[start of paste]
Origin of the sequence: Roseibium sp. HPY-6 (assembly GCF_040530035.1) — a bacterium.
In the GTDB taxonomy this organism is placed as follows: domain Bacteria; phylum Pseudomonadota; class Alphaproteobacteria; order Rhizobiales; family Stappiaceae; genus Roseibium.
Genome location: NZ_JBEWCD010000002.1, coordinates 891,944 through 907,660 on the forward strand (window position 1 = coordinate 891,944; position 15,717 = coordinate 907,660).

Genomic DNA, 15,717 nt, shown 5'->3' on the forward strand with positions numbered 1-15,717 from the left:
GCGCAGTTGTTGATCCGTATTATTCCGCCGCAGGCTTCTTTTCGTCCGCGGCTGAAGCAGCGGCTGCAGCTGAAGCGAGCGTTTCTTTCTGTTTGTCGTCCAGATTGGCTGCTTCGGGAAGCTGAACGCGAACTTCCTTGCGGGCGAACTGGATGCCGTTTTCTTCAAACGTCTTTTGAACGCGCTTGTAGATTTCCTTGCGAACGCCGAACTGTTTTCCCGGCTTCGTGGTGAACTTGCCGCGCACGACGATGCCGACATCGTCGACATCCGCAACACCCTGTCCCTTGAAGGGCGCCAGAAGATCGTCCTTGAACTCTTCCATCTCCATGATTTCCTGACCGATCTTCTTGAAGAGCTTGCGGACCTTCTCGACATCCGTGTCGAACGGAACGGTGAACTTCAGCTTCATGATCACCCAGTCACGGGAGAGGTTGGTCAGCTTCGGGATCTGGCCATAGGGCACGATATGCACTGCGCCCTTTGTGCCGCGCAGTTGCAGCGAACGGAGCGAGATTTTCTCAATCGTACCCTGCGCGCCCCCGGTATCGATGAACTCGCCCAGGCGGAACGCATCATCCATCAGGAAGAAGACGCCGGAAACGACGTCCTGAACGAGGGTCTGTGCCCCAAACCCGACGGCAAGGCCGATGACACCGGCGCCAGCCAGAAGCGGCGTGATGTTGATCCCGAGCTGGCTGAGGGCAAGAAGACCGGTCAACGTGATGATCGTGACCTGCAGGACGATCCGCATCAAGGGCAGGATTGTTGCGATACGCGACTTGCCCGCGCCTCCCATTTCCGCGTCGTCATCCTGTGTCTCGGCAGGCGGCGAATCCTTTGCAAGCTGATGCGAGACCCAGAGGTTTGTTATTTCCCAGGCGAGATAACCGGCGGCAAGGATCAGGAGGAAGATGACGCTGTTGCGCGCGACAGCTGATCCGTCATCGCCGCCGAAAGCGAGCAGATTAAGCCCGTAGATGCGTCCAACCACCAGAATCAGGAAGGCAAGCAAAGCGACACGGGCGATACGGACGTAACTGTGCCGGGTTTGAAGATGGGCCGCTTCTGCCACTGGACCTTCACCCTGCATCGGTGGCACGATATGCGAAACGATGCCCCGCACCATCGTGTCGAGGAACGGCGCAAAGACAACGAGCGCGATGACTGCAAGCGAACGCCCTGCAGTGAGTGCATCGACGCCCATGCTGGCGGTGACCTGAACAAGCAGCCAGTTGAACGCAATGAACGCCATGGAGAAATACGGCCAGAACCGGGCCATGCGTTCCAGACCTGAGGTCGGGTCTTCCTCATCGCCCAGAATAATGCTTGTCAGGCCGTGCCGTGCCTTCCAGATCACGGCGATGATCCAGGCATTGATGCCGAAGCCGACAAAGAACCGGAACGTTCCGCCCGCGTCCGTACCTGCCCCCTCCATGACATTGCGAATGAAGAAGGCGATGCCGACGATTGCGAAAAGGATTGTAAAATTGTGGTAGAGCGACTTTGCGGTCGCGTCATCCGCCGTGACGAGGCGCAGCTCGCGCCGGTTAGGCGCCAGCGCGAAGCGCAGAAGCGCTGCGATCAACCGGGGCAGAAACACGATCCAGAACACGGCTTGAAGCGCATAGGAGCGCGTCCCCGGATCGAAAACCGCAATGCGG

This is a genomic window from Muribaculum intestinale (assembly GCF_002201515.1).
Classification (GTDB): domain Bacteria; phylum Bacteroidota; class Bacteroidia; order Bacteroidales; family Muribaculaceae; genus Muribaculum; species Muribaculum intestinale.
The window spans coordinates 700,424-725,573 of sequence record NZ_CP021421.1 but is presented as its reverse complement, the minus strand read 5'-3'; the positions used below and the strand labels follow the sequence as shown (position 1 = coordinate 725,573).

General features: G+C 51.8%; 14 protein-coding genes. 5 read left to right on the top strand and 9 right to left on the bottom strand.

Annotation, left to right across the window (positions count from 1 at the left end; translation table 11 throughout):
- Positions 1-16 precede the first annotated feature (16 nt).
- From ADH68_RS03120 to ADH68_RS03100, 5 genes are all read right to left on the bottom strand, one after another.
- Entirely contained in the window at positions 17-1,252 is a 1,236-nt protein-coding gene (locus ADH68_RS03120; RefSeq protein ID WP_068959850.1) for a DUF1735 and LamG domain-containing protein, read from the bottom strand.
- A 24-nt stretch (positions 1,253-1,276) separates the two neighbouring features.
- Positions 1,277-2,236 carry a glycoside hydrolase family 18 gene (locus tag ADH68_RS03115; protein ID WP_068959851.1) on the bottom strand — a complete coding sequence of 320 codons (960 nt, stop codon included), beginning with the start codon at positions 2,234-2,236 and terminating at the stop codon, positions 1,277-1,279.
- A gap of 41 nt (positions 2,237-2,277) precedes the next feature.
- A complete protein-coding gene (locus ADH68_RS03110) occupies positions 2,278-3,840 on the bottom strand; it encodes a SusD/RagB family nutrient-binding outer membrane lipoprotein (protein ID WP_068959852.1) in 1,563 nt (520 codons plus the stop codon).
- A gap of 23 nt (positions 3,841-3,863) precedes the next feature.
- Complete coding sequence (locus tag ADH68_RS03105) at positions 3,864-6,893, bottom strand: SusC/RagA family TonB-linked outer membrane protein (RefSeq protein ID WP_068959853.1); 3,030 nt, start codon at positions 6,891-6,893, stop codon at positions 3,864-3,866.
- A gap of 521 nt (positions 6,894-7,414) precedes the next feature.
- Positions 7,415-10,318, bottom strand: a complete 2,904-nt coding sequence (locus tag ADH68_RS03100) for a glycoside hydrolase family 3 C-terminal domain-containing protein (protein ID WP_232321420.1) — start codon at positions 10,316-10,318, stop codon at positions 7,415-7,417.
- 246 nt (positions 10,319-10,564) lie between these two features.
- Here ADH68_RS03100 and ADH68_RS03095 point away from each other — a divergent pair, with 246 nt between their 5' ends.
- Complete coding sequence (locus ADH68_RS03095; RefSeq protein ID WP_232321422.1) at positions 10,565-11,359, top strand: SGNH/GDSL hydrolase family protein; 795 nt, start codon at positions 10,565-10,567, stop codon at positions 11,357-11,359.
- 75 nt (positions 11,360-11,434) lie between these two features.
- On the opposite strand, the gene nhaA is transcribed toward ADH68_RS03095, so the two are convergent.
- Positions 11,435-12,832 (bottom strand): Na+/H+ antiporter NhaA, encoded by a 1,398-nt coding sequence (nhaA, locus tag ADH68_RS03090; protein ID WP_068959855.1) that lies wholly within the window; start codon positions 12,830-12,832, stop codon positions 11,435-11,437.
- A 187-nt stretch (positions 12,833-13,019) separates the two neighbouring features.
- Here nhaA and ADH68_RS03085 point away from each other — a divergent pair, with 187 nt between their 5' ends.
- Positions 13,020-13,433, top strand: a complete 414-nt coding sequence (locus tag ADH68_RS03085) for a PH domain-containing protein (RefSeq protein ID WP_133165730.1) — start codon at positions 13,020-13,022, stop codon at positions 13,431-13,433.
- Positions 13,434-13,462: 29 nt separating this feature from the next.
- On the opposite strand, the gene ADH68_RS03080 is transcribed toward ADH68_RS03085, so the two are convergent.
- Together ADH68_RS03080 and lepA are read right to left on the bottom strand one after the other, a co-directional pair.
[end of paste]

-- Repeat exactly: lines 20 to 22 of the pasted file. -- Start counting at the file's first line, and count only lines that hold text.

- A gap of 521 nt (positions 6,894-7,414) precedes the next feature.
- Positions 7,415-10,318, bottom strand: a complete 2,904-nt coding sequence (locus tag ADH68_RS03100) for a glycoside hydrolase family 3 C-terminal domain-containing protein (protein ID WP_232321420.1) — start codon at positions 10,316-10,318, stop codon at positions 7,415-7,417.
- 246 nt (positions 10,319-10,564) lie between these two features.